Tata Steel: 600 Welsh jobs cut, mainly at Port Talbot

Tata Steel is cutting 900 jobs around the UK, including almost 600 jobs at plants in south Wales.

Most of the Welsh losses are management and administrative posts in Port Talbot, while sites in Crosskeys in Caerphilly county, and one near Tredegar, Blaenau Gwent, will close.

Other job cuts include 155 in Yorkshire, 120 in the West Midlands and 30 on Teesside.

However, 120 jobs will created at a new hot strip rolling mill at Llanwern.

Shift levels at the company's Rotherham and Hartlepool plants will be reduced to match production to lower demand for bar products and pipelines.

Tata, which employs 19,000 people in its UK steel business, also announced that it would restart one of two blast furnaces at Port Talbot early next year as part of a £250m investment programme.

This will also lead to the restarting of a hot strip mill at Tata's site in Llanwern.

The company confirmed that the net effect in Wales of its announcement would be 584 fewer jobs.

Karl Kohler, chief executive of Tata Steel's European operations, said: "Today's proposals are part of a strategy to transform ourselves into an all-weather steel producer, capable of succeeding in difficult economic conditions.

"These restructuring proposals will help make our business more successful and sustainable, but the job losses are regrettable and I know this will be a difficult and unsettling time for the employees and their families affected.

"We will be working with our trade unions and government at a national and local level to ensure we provide them with as much assistance and support as possible.

"In addition, our subsidiary UK Steel Enterprise will be looking at how it can provide more support to local steel communities and stimulate new jobs following today's announcement.

"We will strengthen this work with a further £650,000 to help them create new jobs in affected areas.

"UK Steel Enterprise has teams in all the affected locations who, for almost four decades, have helped to regenerate local economies and create 70,000 new jobs in the UK.

"We will do everything we can to reduce the impact of the proposals on employees and, where possible, we will look to achieve job losses through voluntary redundancies."

'Close to Christmas'

Tata said demand for steel in Europe had dropped by 25% since 2007 and was forecast to fall by another 10% this year.

But the company said it was committed to investment to help create long-term stability.

Unite union Wales secretary Andy Richards said: "Today's announcement of job losses at Tata is devastating news for both the employees involved and the local community, especially coming so close to Christmas.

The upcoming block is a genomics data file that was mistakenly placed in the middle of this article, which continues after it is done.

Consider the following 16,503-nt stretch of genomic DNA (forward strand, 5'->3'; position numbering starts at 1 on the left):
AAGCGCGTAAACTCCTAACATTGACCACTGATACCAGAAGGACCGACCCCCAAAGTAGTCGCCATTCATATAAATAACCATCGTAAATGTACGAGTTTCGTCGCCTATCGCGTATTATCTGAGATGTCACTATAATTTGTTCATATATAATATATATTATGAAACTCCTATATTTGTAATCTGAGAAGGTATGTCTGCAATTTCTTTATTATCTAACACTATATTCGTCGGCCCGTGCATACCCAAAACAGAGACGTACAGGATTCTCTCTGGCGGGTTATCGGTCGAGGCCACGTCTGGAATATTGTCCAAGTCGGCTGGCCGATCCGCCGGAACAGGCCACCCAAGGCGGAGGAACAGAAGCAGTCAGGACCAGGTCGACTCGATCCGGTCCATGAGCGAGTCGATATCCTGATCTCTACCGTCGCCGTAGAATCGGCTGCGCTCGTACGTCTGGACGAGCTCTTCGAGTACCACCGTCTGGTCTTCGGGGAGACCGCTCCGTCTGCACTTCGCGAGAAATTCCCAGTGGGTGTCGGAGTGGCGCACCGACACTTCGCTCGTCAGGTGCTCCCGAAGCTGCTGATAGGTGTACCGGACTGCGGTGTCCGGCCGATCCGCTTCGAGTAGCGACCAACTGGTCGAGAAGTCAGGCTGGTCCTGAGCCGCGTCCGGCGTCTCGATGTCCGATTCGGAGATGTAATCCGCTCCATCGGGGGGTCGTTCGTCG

"It is a dark day for Welsh workers and for the steel industry in Wales - another twist in the knife of decimation started by Thatcher over 30 years ago."

Community trade union general secretary Michael Leahy said the announcement followed a four-year long downturn in the UK and European steel industry, with the fall in UK steel demand steeper than any other major European economy.

"This is why we need faster investment in infrastructure programmes and community benefit clauses in UK procurement, just as France and Germany do to support their own manufacturing industry," he said.

Reacting to the closure of the Tafarnaubach works near Tredegar, Blaenau Gwent council leader Hedley McCarthy said: "This is obviously disappointing news for our communities.

"But we are committed to working with the Welsh government and partners to support every person involved. We will provide those affected with as much guidance and support as possible."

The Welsh government said the cuts were "very disappointing news, and a massive blow to those who will be losing their jobs".

'Relentlessly focussed'

A spokesperson said: "The Welsh government has a very strong relationship with the company and officials will now work with Tata to establish a task force and identify what support we can provide for those affected.

"Tata's decision reflects the serious and ongoing challenges faced by manufacturing industries during these very difficult economic times.

"In addition to these challenges, it is clear that high energy costs and uncertainty over UK government energy policy are having a significant impact on business investment decisions."

Welsh Secretary David Jones said businesses were facing "challenging conditions" and the announcement would affect many in south Wales.

Mr Jones said that "whilst it will not give the individuals affected comfort, this commercial decision is one that has been undertaken to ensure Tata's UK operations can remain competitive.

"I have been assured that Tata remains committed to having a strong presence in Wales and the UK as a whole".

He said ministers in London and Cardiff had to be "relentlessly focused on the economy" and he was "committed to working with the Welsh government to ensure we succeed in this area".

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